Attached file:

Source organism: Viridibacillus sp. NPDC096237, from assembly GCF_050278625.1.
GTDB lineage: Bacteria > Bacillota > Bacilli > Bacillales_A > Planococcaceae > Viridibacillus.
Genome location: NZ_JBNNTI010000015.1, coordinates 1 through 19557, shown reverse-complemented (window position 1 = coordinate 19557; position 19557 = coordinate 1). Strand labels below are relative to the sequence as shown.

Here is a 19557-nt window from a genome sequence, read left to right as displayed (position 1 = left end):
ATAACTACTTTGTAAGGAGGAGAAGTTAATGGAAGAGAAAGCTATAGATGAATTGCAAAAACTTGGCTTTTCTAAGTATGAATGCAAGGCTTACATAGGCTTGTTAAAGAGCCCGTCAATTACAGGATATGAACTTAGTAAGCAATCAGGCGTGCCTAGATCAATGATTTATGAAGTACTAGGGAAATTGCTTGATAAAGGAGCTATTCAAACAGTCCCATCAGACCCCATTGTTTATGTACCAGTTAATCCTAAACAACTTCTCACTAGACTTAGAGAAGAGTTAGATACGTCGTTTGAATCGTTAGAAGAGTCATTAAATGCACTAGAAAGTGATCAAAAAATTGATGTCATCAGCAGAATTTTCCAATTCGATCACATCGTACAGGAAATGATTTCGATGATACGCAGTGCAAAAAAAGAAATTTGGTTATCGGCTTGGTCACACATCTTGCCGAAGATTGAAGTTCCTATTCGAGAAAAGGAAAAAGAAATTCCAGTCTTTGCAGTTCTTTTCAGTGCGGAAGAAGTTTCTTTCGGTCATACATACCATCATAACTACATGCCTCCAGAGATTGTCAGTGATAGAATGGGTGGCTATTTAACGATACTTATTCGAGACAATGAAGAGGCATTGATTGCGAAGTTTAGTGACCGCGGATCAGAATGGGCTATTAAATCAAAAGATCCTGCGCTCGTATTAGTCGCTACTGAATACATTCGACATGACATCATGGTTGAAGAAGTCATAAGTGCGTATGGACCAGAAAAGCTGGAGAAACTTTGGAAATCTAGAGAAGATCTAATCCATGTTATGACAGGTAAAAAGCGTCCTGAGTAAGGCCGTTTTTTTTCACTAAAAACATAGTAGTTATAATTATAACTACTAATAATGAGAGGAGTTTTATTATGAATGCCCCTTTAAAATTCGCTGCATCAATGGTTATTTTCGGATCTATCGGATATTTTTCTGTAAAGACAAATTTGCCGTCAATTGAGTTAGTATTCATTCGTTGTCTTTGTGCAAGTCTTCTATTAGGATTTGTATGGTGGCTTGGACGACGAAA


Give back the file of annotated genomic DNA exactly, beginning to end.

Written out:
Source organism: Viridibacillus sp. NPDC096237, from assembly GCF_050278625.1.
GTDB lineage: Bacteria > Bacillota > Bacilli > Bacillales_A > Planococcaceae > Viridibacillus.
Genome location: NZ_JBNNTI010000015.1, coordinates 1 through 19557, shown reverse-complemented (window position 1 = coordinate 19557; position 19557 = coordinate 1). Strand labels below are relative to the sequence as shown.

Here is a 19557-nt window from a genome sequence, read left to right as displayed (position 1 = left end):
ATAACTACTTTGTAAGGAGGAGAAGTTAATGGAAGAGAAAGCTATAGATGAATTGCAAAAACTTGGCTTTTCTAAGTATGAATGCAAGGCTTACATAGGCTTGTTAAAGAGCCCGTCAATTACAGGATATGAACTTAGTAAGCAATCAGGCGTGCCTAGATCAATGATTTATGAAGTACTAGGGAAATTGCTTGATAAAGGAGCTATTCAAACAGTCCCATCAGACCCCATTGTTTATGTACCAGTTAATCCTAAACAACTTCTCACTAGACTTAGAGAAGAGTTAGATACGTCGTTTGAATCGTTAGAAGAGTCATTAAATGCACTAGAAAGTGATCAAAAAATTGATGTCATCAGCAGAATTTTCCAATTCGATCACATCGTACAGGAAATGATTTCGATGATACGCAGTGCAAAAAAAGAAATTTGGTTATCGGCTTGGTCACACATCTTGCCGAAGATTGAAGTTCCTATTCGAGAAAAGGAAAAAGAAATTCCAGTCTTTGCAGTTCTTTTCAGTGCGGAAGAAGTTTCTTTCGGTCATACATACCATCATAACTACATGCCTCCAGAGATTGTCAGTGATAGAATGGGTGGCTATTTAACGATACTTATTCGAGACAATGAAGAGGCATTGATTGCGAAGTTTAGTGACCGCGGATCAGAATGGGCTATTAAATCAAAAGATCCTGCGCTCGTATTAGTCGCTACTGAATACATTCGACATGACATCATGGTTGAAGAAGTCATAAGTGCGTATGGACCAGAAAAGCTGGAGAAACTTTGGAAATCTAGAGAAGATCTAATCCATGTTATGACAGGTAAAAAGCGTCCTGAGTAAGGCCGTTTTTTTTCACTAAAAACATAGTAGTTATAATTATAACTACTAATAATGAGAGGAGTTTTATTATGAATGCCCCTTTAAAATTCGCTGCATCAATGGTTATTTTCGGATCTATCGGATATTTTTCTGTAAAGACAAATTTGCCGTCAATTGAGTTAGTATTCATTCGTTGTCTTTGTGCAAGTCTTCTATTAGGATTTGTATGGTGGCTTGGACGACGAAA